eXtensions - Sunday 8 November 2020
Sunday Review: One, Two or Three AppleSilicon Macs; or None?
By Graham K. Rogers
There were also updates to Catalina and WatchOS. The 10.15.7 Supplemental update covered certain security problems. I waited until the evening to install that and the Watch update, which usually takes time and I needed to go to work. When I did the update, WatchOS was quick and far easier than before I hope this is a new normal.
I have found since the WatchOS update that it now identifies hand-washing less than before, even though I am standing at a tap with soap in my hand, lathering up. Paradoxically, the hand-washing display does appear sometimes when I am washing dishes. It seems a bit of a gimmick like this, but as I do wash hands regularly (and wash dishes) it is not of great concern. The feature that should warn me it is time to wash does not work as, despite having home address entered in the Contacts app, it does not recognize this as my Card.
The ECG function is to be allowed in South Korea with this update, but still not in Thailand. At a time when access to medical consultations might be limited, this would be useful, but the fear by medics here is not false positives, but false negatives, just like when no one tests at all. Some students are doing a project on electrical contacts for ECG and they mentioned the ECG feature on smart watches, but I had to reign them in a little: not everywhere.
They were persuaded to limit this part with, "available in some countries." While the new blood-oxygen feature works, like heart rate behind the scenes, its manual operation is not as straightforward. When I try in the morning after checking heart rate, it often fails. As this is just after the watch has been put on, it seems to be connected to position of the band and how tight (or loose) it is on the wrist.
Some may remember that when a recent update to a beta version of Big Sur appeared, there was code that showed three Macs listed, although it was thought one of these referred to the already-released 16" MacBook Pro. As there are other rumors concerning the Macs which are rumored to be coming, this is another case of speculation killing the surprise. Of course, it could always be the tracker that has been coming for several months, although some rumours had this delayed until the new year. We will see this week.
With Big Sur and AppleSilicon about to drop, Christopher Baugh (iPhone in Canada) reports that Microsoft has made a beta of Office for Mac compatible with AppleSilicon. There are some interesting technical comments from Microsoft in the article, particularly those that refer to SQL server connections. Baugh comments that it is not known if there is to be a version of Windows that is AppleSilicon compatible. Redmond is no longer the enemy and the current CEO has done much to change that mindset.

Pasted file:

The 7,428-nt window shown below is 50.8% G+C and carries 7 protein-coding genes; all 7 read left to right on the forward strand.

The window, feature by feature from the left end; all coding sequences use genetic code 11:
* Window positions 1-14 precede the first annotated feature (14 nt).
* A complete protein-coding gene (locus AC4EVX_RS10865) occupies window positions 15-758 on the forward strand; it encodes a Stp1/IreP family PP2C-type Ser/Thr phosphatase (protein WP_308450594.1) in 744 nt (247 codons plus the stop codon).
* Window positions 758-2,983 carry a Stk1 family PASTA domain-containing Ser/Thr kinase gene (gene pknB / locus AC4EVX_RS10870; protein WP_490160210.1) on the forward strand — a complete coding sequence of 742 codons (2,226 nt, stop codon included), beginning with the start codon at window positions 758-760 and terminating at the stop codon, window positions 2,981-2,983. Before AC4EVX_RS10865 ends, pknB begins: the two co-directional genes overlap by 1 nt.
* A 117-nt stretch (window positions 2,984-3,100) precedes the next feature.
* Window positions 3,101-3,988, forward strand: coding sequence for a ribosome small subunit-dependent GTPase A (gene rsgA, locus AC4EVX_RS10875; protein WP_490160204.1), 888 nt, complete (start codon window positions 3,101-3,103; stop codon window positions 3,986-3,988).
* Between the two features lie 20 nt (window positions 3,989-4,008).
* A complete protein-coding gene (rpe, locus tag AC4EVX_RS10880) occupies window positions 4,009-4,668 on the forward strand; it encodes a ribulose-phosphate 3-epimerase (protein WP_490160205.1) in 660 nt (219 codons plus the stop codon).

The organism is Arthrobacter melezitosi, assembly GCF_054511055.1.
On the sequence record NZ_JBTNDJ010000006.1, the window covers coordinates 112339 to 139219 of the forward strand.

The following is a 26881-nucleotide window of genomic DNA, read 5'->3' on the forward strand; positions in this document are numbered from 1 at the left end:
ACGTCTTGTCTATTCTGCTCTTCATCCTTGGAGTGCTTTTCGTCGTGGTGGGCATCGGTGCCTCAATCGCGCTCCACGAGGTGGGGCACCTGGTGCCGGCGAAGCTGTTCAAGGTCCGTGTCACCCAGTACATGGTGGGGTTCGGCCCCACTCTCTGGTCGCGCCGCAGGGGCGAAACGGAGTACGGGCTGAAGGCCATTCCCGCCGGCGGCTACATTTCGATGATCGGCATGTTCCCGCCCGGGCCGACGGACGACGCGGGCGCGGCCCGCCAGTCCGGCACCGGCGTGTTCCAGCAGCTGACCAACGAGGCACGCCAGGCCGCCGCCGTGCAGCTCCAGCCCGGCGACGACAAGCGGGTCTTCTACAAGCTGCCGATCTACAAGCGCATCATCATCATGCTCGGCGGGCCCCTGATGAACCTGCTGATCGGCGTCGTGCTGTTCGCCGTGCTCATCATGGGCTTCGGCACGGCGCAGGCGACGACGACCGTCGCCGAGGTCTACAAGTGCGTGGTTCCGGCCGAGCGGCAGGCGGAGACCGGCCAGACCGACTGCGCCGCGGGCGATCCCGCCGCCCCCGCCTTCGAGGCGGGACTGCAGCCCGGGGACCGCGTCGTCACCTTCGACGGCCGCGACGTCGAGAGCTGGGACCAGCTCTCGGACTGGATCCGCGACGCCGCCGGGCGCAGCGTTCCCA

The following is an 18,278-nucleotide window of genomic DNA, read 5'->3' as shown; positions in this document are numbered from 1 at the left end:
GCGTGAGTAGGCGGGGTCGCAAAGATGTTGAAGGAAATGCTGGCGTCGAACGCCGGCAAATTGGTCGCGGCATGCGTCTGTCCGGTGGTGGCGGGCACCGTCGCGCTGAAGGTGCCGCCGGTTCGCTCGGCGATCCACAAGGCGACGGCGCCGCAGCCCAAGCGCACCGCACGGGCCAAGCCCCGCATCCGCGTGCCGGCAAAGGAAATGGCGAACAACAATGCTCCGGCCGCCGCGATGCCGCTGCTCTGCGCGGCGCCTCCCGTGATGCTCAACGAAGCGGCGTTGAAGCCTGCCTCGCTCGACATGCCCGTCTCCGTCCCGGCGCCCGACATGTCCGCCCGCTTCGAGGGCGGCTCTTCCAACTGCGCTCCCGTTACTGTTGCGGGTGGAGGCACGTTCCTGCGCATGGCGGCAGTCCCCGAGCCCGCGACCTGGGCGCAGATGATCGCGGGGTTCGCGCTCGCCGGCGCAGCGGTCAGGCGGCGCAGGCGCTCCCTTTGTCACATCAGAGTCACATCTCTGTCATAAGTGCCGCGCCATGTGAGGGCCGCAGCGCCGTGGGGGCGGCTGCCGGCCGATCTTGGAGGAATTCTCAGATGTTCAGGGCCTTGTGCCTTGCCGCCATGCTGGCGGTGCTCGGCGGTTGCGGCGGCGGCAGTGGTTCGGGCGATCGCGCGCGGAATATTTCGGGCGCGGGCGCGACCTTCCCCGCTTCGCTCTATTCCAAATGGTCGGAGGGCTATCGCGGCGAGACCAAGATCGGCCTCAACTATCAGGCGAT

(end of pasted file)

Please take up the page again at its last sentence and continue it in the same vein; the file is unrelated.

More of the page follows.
While the current device bears a passing resemblance to the old G5 tower computer, and its Intel heir, there is a suggestion carried in an article by Wesley Hilliard (AppleInsider) that a smaller device could be in the pipeline, although it is not known if this would use Intel chips (Xenon for example) or would be a significant move to AppleSilicon. I am not sure why this is referred to as a desktop computer as most I have seen are hidden away under the desk. They take up far too much room if they are on the desk.
There was an interesting photographic moment in Billions, which returned to the screens of Netflix this week. In the first episode, members of the 10 Billion Club were being photographed for a magazine. The photographer was using a Phase One camera. I think they start at about $50,000 then you have to pay for the lenses on top. It is interesting to see cameras used. In Bond clips played this week, 007 was seen a couple of times with a Rolleiflex, and one of these also appeared in an early episode of The Queen's Gambit (worth seeing). In early episodes of The Crown, Tony Armstrong-Jones was seen handling a Hasselblad, while also taking photographs with a Leica.
One of the limitations with Webex is not being able to try out video or other settings when not online. To try something just as a class begins and have it let you down is not what one expects of a well-prepared teacher. This is one of the reasons I have stuck to Webex: I do not want any more nasty surprises from Microsoft or Google (or Zoom) with their conferencing solutions.
Camera quality is a drawback with all of the applications. I bought a new Logitech camera as the Mac one could be better for these purposes. I was also aware that one teacher at work was feeding his Canon DSLR through his meeting software and looked for ways to do that. Other camera companies also now have linking software, but Nikon was a little late. A beta version of suitable software was released, first for Windows, then for Mac and I was pleased to see my model included, although the beta would not allow Webex to be used. When the full version was released last week, that stays the norm: Nikon cameras can be used with most of the standard conferencing apps, but not Webex.
Graham K. Rogers teaches at the Faculty of Engineering, Mahidol University in Thailand. He wrote in the Bangkok Post, Database supplement on IT subjects. For the last seven years of Database he wrote a column on Apple and Macs. After 3 years writing a column in the Life supplement, he is now no longer associated with the Bangkok Post. He can be followed on Twitter (@extensions_th)
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